14 year old Werner Franz was doused with water once he escaped from the burning Hindenburg. (According to Wikipedia Franz: “escaped the flames after a water ballast tank overhead burst open and soaked him with water. He then made his way to the hatch and turned around and ran the other way, because the flames were being pushed by the wind towards the starboard side.” As of 2012, he’s still alive along with Werner Doehner who was 8 at the time.)

Circus performer Joseph Späh escaped by grabbing a landing rope from the Hindenburg. (There was no landing rope on the Hindenburg. According to Wikipedia he escaped by “smashing a window with his home movie camera (the film survived the disaster), and held on to the side of the window, jumping to the ground when the ship was low enough, surviving with only a broken ankle.”)
The Blutner baby grand piano was in the Hindenburg during its final season. (It was aboard during its 1936 season but not on its final flight in 1937.)

The Hindenburg’s crew repaired a tear in its cover as it drifted lower and lower in the Atlantic. (This happened but it was on the Great Zeppelin, not the Hindenburg.)

Captain Ernest Lehman and Dr. Hugo Eckener were very wary of the Nazi Party. (Contrary to the 1975 Hindenburg film, these two guys didn’t see eye to eye as far as the Nazis were concerned. Eckener hated the Nazis and made absolutely no secret about it while Lehman was very accommodating to the powers in Berlin to advance his career and the fortunes of the Zeppelin Company. Though the 1975 film has Lehman protesting using a ship to drop propaganda leaflets in 1936, he was perfectly eager to do this to the extent that he launched the ship in a dangerous wind condition, bashing its tail. Eckener actually lashed out against Lehman for endangering the ship to please the Nazis. Because of Propaganda Minister Joseph Goebbels blacklisted Eckener in the press forever after despite him being a national {or international} hero.)

There was a conspiracy to destroy the Hindenburg airship. (Nope, the 1975 film gets this wrong. It was more or less due to a series of preventable events with the ignition coming out of nowhere.)


No male spectator removed his hat and no military personnel saluted while a German national anthem was played by a military band. (This would simply not happen in Nazi Germany.)

Admiral Wilhelm Canaris was behind the plot to assassinate Winston Churchill. (This is the plot in The Eagle has Landed but the guy was a member of the German Resistance who was involved in several plots to kill Hitler and shared information with British intelligence. It’s very unlikely that he’d sign off on a plot particularly under orders from Heinrich Himmler and would’ve at least done something to sabotage it. He chose his agents on their Anti-Nazism as much as their competence. Still, there actually was an attempt to kill Churchill {which included assassinating FDR and Stalin as well}. Yet, it was headed by Otto Skorzeny, the man who rescued Mussolini but the plan foiled before they could get anywhere near the leaders. Also, they knew that Churchill was away at Tehran at the time and the assassins were sent there.)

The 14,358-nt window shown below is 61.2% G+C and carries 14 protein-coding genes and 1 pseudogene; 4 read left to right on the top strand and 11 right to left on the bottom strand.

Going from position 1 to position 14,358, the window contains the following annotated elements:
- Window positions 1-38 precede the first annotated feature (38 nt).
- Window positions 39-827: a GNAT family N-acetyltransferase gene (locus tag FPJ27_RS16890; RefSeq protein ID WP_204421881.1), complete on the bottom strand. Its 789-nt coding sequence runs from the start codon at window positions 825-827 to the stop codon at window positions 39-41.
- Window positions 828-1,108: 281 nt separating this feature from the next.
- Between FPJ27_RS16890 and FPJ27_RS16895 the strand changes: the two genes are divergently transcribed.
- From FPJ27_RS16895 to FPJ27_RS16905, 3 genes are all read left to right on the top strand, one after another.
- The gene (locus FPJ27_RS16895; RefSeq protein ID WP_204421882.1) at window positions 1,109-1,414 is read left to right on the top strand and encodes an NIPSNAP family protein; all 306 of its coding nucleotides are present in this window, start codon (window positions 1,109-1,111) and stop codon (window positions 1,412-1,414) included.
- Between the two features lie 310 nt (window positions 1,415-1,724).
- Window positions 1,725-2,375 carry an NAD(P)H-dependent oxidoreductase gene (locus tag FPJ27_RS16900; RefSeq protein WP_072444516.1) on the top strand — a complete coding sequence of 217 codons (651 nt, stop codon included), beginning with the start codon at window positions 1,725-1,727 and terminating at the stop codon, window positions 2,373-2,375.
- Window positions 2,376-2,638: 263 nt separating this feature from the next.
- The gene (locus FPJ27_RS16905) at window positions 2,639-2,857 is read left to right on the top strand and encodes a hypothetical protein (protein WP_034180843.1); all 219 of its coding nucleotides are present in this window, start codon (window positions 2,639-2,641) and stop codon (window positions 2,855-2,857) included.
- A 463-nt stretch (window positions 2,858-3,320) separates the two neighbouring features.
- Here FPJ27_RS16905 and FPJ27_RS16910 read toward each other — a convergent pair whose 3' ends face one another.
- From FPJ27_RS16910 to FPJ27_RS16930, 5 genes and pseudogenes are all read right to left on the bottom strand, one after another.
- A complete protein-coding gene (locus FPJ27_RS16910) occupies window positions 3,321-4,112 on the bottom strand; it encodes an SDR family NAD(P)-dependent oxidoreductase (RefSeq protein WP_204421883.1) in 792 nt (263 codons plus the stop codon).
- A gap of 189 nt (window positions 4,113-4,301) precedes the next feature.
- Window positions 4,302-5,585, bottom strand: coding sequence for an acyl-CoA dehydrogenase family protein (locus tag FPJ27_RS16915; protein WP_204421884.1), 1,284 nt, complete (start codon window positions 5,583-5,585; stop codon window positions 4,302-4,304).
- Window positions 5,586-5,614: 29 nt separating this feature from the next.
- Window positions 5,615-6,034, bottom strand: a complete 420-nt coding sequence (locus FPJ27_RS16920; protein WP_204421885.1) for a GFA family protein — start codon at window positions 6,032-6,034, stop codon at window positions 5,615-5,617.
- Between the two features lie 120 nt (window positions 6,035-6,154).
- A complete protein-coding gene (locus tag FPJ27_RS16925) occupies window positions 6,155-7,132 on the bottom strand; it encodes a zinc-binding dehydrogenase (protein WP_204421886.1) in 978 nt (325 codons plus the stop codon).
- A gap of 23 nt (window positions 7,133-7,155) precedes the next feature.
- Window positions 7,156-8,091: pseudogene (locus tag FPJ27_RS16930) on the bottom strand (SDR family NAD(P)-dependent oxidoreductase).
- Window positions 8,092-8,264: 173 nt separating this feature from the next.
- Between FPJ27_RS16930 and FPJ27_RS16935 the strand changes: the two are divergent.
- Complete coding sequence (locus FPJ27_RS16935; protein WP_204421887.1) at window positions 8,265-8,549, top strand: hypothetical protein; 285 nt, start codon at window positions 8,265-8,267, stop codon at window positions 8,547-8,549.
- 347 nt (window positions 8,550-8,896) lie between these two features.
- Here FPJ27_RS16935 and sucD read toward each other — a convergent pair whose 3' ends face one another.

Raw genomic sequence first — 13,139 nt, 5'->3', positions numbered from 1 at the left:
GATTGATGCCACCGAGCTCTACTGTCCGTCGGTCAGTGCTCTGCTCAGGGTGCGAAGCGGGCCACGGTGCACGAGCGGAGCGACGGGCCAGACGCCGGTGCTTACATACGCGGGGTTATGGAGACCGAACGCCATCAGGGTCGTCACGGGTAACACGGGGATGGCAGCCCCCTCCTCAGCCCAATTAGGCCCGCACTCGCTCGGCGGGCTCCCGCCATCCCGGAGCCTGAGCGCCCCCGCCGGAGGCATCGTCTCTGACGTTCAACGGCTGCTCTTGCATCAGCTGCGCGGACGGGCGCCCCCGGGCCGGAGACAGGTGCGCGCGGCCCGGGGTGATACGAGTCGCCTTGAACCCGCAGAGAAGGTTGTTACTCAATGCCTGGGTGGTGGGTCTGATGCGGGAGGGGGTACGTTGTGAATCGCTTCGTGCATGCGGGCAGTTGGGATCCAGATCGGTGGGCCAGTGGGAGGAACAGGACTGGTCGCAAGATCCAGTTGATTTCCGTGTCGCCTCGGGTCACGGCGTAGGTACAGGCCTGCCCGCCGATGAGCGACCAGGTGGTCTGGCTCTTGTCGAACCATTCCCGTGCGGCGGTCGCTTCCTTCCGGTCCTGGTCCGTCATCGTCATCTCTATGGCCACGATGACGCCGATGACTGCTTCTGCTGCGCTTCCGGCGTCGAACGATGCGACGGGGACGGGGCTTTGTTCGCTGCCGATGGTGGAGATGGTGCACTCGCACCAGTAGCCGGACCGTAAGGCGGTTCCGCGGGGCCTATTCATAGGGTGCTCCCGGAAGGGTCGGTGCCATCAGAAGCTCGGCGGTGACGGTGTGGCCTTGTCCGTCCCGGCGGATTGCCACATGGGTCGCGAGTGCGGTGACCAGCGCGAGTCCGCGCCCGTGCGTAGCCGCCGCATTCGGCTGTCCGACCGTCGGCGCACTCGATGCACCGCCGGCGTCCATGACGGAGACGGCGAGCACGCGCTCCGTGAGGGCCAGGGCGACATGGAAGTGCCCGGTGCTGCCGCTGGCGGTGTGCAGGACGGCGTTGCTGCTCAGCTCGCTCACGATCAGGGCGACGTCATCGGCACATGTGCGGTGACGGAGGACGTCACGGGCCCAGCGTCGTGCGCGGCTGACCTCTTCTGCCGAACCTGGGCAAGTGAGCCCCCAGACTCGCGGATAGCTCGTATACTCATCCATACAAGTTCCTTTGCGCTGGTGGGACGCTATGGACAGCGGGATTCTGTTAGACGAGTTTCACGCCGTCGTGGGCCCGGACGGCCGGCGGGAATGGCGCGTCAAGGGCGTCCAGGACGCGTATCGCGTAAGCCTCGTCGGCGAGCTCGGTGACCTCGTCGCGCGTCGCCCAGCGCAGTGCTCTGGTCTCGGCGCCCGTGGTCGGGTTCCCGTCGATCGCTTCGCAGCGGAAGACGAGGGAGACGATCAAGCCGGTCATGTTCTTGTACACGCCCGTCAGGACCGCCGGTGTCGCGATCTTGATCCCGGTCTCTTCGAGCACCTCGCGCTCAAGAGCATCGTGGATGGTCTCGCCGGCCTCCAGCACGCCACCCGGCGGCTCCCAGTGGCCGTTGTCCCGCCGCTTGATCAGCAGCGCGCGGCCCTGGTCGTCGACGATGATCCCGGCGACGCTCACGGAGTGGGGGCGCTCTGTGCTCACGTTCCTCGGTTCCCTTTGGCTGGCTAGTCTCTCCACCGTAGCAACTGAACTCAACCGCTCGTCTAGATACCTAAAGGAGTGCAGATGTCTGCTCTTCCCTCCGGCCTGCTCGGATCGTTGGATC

Banners in Nazi Germany had inscriptions in Gothic type during World War II. (Hitler actually banned all Gothic types in 1941, saying that they were of Jewish origin.)

Urban German churches in World War II had stain glass windows in place. (Priests, nuns, and other clergymen had removed the stained glass windows from the churches and buried them outside the cities so they wouldn’t be destroyed if the Allies bombed Germany.)

The SA stormtroopers were around in 1936. (The Brown shirts ceased to exist after The Night of the Long Knives in 1934. Though they lingered, it was significantly weakened, almost pointless since the SS had taken over most of their duties by this point.)

The Germans used Scopolamine during their interrogations. (It wasn’t tested as a truth drug until the 1950s.)

Admiral Wilhelm Canaris and Henrich Himmler got a long great with each other. (They detested each other.)

Nazis enjoyed listening to Gustave Mahler. (Mahler’s music was banned in Nazi Germany because he was Jewish.)

Germany stood a chance of winning World War II. (Let’s just say Hitler was never really so close to winning World War II mostly because of his attempt to invade Russia. Let’s just say he should’ve learned from Napoleon that invading that country is never a good idea. Still, this resulted not only in utter disaster but also with Josef Stalin joining the Allies as he was going to be in the winner’s corner of the war no matter what.)